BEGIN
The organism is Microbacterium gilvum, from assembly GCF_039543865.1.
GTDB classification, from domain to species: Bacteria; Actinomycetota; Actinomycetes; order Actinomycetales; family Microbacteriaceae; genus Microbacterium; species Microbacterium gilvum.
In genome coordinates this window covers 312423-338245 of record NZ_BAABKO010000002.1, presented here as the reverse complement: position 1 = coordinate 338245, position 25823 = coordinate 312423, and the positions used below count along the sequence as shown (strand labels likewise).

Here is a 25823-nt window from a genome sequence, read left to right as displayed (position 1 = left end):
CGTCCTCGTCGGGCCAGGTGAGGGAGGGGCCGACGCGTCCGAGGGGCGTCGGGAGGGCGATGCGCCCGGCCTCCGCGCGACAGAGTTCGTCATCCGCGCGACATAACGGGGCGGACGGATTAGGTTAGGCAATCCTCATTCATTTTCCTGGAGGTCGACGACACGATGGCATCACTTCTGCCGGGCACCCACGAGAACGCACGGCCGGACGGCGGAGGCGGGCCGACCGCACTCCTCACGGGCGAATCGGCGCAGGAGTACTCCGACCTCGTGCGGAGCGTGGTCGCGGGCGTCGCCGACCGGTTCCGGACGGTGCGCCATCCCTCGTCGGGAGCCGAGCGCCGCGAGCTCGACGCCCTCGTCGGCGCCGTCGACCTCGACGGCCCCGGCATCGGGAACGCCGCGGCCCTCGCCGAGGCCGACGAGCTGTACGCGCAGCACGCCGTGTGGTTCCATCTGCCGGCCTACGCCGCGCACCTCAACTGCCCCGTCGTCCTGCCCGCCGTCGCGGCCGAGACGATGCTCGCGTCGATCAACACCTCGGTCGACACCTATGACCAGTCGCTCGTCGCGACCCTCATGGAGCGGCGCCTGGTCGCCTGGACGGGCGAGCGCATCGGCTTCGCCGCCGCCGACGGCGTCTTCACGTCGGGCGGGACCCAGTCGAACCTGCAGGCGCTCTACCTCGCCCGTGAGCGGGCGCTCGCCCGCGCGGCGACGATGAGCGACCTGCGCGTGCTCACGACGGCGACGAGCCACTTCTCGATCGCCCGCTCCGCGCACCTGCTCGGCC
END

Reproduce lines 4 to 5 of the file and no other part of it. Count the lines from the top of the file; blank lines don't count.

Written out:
Here is a 25823-nt window from a genome sequence, read left to right as displayed (position 1 = left end):
CGTCCTCGTCGGGCCAGGTGAGGGAGGGGCCGACGCGTCCGAGGGGCGTCGGGAGGGCGATGCGCCCGGCCTCCGCGCGACAGAGTTCGTCATCCGCGCGACATAACGGGGCGGACGGATTAGGTTAGGCAATCCTCATTCATTTTCCTGGAGGTCGACGACACGATGGCATCACTTCTGCCGGGCACCCACGAGAACGCACGGCCGGACGGCGGAGGCGGGCCGACCGCACTCCTCACGGGCGAATCGGCGCAGGAGTACTCCGACCTCGTGCGGAGCGTGGTCGCGGGCGTCGCCGACCGGTTCCGGACGGTGCGCCATCCCTCGTCGGGAGCCGAGCGCCGCGAGCTCGACGCCCTCGTCGGCGCCGTCGACCTCGACGGCCCCGGCATCGGGAACGCCGCGGCCCTCGCCGAGGCCGACGAGCTGTACGCGCAGCACGCCGTGTGGTTCCATCTGCCGGCCTACGCCGCGCACCTCAACTGCCCCGTCGTCCTGCCCGCCGTCGCGGCCGAGACGATGCTCGCGTCGATCAACACCTCGGTCGACACCTATGACCAGTCGCTCGTCGCGACCCTCATGGAGCGGCGCCTGGTCGCCTGGACGGGCGAGCGCATCGGCTTCGCCGCCGCCGACGGCGTCTTCACGTCGGGCGGGACCCAGTCGAACCTGCAGGCGCTCTACCTCGCCCGTGAGCGGGCGCTCGCCCGCGCGGCGACGATGAGCGACCTGCGCGTGCTCACGACGGCGACGAGCCACTTCTCGATCGCCCGCTCCGCGCACCTGCTCGGCC